Within the last month, a surge of vaping-related illnesses and deaths have made headlines across the nation. Despite vaping’s commercial establishment as a means of smoking cessation, the narrative surrounding e-cigarettes has made consumers, parents and medical professionals alike wary of vaping’s supposed dangers.
Amidst the media frenzy, at least four states are moving to ban nicotine and THC based e-liquids, while imposing further regulations on e-sales of flavored nicotine products. While the intention of these regulatory measures is benevolent, in practice, they could leave many adult consumers with unsafe alternatives.
The ban of vaping products could open some consumers up to the use of homemade vape juices, the initial cause for the first few publicized vape-related deaths.
The media at-large has also focused on the dangers of nicotine products when “counterfeit” or street-sold THC vaping products have overwhelmingly contributed to the number of vaping deaths reported. That said, nicotine vape juices formulated at home in particular, have caused a number of lung related illnesses.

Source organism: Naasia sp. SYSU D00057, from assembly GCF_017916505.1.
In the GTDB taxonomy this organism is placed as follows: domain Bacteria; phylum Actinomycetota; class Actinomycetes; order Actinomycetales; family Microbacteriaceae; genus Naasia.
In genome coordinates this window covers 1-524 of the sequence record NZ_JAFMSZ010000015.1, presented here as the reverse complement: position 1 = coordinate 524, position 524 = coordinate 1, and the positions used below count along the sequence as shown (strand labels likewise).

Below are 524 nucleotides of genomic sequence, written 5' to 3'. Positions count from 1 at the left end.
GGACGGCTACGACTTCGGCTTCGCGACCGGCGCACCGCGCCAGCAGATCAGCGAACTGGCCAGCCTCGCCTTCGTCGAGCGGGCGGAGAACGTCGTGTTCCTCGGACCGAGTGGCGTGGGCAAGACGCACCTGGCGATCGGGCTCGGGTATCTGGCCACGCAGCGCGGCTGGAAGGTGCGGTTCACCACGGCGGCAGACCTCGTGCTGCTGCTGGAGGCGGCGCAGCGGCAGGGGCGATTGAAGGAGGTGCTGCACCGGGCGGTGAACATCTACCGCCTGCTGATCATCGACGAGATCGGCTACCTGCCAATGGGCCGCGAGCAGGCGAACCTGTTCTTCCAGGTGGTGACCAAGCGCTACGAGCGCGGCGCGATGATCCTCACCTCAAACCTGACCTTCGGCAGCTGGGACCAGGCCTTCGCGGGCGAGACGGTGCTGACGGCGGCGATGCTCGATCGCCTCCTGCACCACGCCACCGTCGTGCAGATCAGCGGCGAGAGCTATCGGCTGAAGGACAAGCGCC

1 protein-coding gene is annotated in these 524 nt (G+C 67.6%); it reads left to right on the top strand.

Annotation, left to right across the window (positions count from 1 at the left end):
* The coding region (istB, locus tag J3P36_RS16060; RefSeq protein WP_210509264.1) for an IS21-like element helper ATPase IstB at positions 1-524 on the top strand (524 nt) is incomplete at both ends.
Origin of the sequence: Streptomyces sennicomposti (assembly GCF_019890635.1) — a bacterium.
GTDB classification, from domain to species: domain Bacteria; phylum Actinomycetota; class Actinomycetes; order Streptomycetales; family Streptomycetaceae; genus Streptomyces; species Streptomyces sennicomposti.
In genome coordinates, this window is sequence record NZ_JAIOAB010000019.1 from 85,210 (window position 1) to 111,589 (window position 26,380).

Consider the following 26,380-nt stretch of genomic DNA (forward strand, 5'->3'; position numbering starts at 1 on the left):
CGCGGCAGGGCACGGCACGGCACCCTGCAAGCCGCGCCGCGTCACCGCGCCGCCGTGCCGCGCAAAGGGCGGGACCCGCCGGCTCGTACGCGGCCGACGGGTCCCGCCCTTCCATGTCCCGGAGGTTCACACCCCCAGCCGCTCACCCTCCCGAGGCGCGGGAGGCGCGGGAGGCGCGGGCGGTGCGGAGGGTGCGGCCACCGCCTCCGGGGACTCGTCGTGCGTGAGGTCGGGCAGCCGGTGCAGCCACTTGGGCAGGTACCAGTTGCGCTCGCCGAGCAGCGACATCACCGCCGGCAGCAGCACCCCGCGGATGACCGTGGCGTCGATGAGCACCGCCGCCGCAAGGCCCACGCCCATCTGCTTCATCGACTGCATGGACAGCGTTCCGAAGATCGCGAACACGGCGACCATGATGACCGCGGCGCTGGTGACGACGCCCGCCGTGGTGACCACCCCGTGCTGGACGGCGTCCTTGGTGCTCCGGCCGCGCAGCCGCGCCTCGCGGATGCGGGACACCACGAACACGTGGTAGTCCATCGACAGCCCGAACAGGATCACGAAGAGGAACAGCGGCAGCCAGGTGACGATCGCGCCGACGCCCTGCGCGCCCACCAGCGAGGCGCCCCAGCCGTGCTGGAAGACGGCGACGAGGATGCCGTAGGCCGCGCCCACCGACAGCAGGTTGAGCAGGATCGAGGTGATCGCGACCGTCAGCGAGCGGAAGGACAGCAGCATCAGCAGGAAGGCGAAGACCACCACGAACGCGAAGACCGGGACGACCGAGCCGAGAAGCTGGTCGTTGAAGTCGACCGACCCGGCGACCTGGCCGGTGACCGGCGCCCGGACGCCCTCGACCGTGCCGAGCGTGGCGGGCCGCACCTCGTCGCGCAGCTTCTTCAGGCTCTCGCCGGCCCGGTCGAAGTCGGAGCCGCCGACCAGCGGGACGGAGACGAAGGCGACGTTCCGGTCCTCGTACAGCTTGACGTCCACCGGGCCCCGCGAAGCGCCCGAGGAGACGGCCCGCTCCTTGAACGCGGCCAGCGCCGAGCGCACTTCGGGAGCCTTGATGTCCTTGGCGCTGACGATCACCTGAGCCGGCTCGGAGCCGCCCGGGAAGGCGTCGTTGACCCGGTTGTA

Meanwhile, the Trump administration has quietly mobilized to establish further federal regulations on vaping, effectively virtue signaling their support for further oversight on these products. The current administration has financial ties to corporate vaping and tobacco behemoth, Juul and Philip Morris, now Altria Group.
In the coming weeks, The Globe intends to discuss these issues with a panel of Salt Lake Community College students and staff. The Globe will also address panel members’ personal experience with vaping, health effects, opinions on state regulation and more. To have your voice heard in this community dialogue, e-mail us at firstname.lastname@example.org.